As a young child growing up in a musical family in Redondo Beach, I enjoyed occasional Sunday drives to North Hollywood to hear the choir at St. Charles Borromeo Church. After Mass, my parents would usually visit with the young conductor, Paul Salamunovich, who was gaining notoriety around the Los Angeles archdiocese as well as around the country.
A few years later — I was probably 12— the choir board at my home parish invited this noted conductor to come to Redondo for a series of choral workshops. Since I was a budding musician and my parents were choir members, I sat in on the workshops. I remember watching this dynamic conductor and hearing him rehearse the choir on works I would sing years later under his leadership.
Although I didn’t realize it at the time, a seed was being planted that would be important to my career. I remember him scolding the tenors to not sing as if this were “Celeste Aida,” but, rather, as if praying through the music. Basses were cautioned not to sound so angry, altos to sound like tenors in falsetto and sopranos not to wobble! As he did throughout his 60-year career, he molded a group of singers into his own with the sound that would eventually be his hallmark. No matter where he was or the make-up of the group he led, for that moment they would experience the unmistakable “Salamunovich sound.”
My most important and long-term association with Paul began in 1970, when I returned to Los Angeles from studies in Germany and to complete my undergraduate music degree at Mount St. Mary’s University. In addition to singing in the Mount Chorus and the Mount Singers (joining with men from Loyola), I also had the privilege of serving as Paul’s rehearsal accompanist at both the Mount and Loyola/LMU for the next nine years — this is where I learned to think as a conductor. Hearing the master teacher draw exquisite sounds from singers, very few of whom were music majors, was thrilling and enriching. Watching his hands sculpt raw sounds into flowing phrases, rich harmonies and a full dynamic spectrum — a Michelangelo-like musical sculpture — was the best education one could imagine.
When I trained young singers as I began my teaching career, I could imagine only one way of approaching choral singing. I wanted to start passing on to them what I had learned from Paul. I still work that way, ever influenced by those magical moments I encountered singing in the college choirs and, later, his church choirs. I got spoiled with the Salamunovich sound and always return to the beauty with which he inspired so many singers and conductors.
I often recall Paul’s nonacademic approach to music making. So many of his methods had developed out of his own experiences as a singer, experiences encompassing so many styles of singing from Gregorian chant to the great choral-orchestral works to soloing for Igor Stravinsky and singing jazz with Stan Kenton. He brought all of this to his teaching. Purely technical directions were so often transformed into beautiful life experiences, both simple and deeply emotional. And thus the music was always alive.
The Salamunovich sound was built around a certain richness of the vowel sounds. That approach ensures the beauty in the singing but also instills a level of intensity without anything being forced — “intensity but with restraint” as he described it. Rather than allowing a choir to just sing the notes on the page, Paul’s approach assures the reflection of the emotion of both music and text. When I begin each school year with singers new to this concept, I initially work to establish the absolute tone softly. Once that is achieved, volume can be added without losing the beauty, richness or intensity. I learned this from Paul.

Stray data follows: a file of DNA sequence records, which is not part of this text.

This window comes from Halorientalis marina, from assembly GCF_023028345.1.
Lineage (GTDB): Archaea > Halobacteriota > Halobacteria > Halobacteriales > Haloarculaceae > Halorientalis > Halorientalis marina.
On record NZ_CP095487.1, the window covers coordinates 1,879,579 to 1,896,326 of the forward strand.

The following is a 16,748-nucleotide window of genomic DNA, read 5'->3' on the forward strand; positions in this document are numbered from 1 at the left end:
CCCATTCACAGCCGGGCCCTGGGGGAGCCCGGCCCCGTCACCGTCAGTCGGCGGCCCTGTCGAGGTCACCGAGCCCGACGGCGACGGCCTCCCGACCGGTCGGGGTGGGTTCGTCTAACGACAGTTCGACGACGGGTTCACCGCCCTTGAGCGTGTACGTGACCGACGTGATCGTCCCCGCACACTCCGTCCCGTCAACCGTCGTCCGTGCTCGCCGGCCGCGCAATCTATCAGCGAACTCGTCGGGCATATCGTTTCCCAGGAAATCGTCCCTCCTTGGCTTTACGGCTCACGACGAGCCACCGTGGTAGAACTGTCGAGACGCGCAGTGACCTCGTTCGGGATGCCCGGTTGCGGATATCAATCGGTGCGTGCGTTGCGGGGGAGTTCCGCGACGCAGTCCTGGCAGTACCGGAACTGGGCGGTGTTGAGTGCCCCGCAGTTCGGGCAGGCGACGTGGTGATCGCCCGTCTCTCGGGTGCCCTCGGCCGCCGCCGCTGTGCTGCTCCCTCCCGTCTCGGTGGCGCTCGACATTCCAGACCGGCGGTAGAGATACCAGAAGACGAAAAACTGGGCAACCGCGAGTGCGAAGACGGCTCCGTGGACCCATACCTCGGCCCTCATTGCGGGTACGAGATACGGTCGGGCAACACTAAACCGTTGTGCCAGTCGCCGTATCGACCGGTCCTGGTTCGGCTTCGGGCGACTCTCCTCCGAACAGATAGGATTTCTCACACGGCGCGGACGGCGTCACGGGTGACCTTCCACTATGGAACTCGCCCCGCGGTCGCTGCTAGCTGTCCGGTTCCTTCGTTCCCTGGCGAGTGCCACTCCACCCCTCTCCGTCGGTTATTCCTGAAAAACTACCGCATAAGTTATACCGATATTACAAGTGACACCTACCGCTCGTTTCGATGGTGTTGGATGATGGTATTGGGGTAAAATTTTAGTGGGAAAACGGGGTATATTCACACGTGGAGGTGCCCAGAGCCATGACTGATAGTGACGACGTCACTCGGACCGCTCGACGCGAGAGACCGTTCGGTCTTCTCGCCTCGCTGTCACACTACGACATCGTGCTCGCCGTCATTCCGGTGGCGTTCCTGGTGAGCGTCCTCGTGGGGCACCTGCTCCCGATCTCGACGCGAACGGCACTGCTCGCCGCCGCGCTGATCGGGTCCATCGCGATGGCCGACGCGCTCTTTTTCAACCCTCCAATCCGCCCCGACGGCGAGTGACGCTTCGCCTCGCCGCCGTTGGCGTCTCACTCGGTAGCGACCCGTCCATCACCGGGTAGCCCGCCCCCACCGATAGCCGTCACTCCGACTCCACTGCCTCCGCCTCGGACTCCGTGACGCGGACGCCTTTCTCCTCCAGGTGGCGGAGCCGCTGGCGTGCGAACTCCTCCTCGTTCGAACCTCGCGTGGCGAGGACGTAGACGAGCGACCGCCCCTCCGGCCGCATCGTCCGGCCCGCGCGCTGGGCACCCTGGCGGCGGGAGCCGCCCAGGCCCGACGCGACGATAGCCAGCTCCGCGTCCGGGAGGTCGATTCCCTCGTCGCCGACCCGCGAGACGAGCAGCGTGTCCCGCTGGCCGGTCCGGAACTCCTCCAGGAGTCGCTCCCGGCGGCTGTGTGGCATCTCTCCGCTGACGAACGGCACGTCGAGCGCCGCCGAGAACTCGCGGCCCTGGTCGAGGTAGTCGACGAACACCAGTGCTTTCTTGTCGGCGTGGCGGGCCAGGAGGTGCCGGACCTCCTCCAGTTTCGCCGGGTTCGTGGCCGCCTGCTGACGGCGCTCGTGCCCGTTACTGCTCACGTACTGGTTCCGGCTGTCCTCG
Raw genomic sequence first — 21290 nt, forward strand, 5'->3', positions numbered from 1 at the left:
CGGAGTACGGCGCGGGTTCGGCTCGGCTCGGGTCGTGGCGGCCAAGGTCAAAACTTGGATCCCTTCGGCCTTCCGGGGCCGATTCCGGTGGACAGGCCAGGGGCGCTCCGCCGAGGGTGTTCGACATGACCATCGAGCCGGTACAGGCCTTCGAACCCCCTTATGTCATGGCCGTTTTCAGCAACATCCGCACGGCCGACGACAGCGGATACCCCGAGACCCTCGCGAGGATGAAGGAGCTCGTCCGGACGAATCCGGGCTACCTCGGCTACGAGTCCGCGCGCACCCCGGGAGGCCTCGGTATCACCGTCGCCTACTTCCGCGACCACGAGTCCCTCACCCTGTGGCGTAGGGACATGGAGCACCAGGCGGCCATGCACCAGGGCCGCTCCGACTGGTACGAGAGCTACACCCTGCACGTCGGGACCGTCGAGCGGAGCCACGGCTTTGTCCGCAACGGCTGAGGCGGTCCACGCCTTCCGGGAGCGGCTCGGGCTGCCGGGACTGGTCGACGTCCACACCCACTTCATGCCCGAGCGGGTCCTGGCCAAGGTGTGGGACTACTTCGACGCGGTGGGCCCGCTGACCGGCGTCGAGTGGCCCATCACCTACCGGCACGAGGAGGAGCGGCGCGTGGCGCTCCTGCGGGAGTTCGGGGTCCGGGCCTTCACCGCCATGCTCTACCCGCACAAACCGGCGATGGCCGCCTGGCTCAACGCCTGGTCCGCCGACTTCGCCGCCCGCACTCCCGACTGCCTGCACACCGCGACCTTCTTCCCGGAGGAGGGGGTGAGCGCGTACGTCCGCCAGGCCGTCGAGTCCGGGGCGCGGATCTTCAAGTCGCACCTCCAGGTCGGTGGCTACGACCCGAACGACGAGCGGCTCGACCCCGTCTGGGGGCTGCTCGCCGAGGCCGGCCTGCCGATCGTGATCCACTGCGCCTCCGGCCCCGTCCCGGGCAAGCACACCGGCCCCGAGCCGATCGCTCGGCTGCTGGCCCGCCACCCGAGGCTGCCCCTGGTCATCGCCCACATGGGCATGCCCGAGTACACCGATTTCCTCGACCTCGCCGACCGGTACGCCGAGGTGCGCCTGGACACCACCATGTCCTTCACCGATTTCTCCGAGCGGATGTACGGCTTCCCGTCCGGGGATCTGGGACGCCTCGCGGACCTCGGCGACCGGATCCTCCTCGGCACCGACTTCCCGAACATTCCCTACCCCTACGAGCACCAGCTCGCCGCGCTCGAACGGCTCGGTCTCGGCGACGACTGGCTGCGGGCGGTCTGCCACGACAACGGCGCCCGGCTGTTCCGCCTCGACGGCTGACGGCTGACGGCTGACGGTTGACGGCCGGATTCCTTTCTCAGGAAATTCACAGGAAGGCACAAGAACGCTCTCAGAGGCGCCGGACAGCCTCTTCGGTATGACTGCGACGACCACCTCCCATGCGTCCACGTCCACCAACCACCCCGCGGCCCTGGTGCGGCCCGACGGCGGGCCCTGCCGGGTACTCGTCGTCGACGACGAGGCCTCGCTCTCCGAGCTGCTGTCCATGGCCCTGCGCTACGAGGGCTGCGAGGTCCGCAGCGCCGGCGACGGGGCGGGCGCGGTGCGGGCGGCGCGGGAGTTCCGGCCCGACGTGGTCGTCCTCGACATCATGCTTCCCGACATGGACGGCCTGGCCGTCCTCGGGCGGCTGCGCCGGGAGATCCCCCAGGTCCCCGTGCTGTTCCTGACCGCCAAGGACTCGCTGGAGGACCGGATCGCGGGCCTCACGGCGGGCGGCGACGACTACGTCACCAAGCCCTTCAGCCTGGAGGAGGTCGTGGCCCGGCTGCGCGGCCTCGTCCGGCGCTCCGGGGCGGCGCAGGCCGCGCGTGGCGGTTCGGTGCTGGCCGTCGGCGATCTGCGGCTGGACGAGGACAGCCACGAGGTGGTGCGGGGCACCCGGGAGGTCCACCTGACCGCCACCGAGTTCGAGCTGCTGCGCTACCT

Another aspect I remember so vividly from my work with Paul is the constant sense of motion within the musical phrase, as it begins and as it progresses. Nothing is ever static in the music; long, held notes must stay alive. Even how one breathes in the music must ensure a sense of forward motion. With the addition of intensity in the singing, one always feels that the phrase is going to continue, that the choir has something more to sing. The inevitability of the musical phrase is something I learned from Paul.
Over the years, I marveled at Paul’s mastery of concert programming. When picking repertoire, whether for a Christmas concert with the LMU choirs, a 30-minute appearance with the LMU Men’s Chorus at a national choral conference, or simply a 10-minute entry with the Consort Singers at the annual intercollegiate choral festival, he filled each presentation with cohesive yet contrasting selections.
These works might represent different historical periods, or draw from strikingly different performance styles, or, more specifically, move from Gregorian chant to Brahms or Verdi to an arrangement of “Shenandoah” or a rousing medley of cowboy songs. How thrilling it was to journey through a virtual travelogue of musical characteristics and colors. No two pieces ever sounded alike! The fact that the singers were performing contrasting styles was not the most cogent issue, but, rather, how they exhibited these distinctions through varying gradations in tone quality. In so many settings — from his own home concerts with the collegiates, the church choir, festival or workshop choirs, or professional singers — Paul’s mantra was always “make the tone fit the style.” I learned that from Paul.
Now, as I conduct concerts in Sacred Heart Chapel where the beautiful sounds he created still seem to echo, I am constantly aware of the gifts he shared. I learned so much from Paul.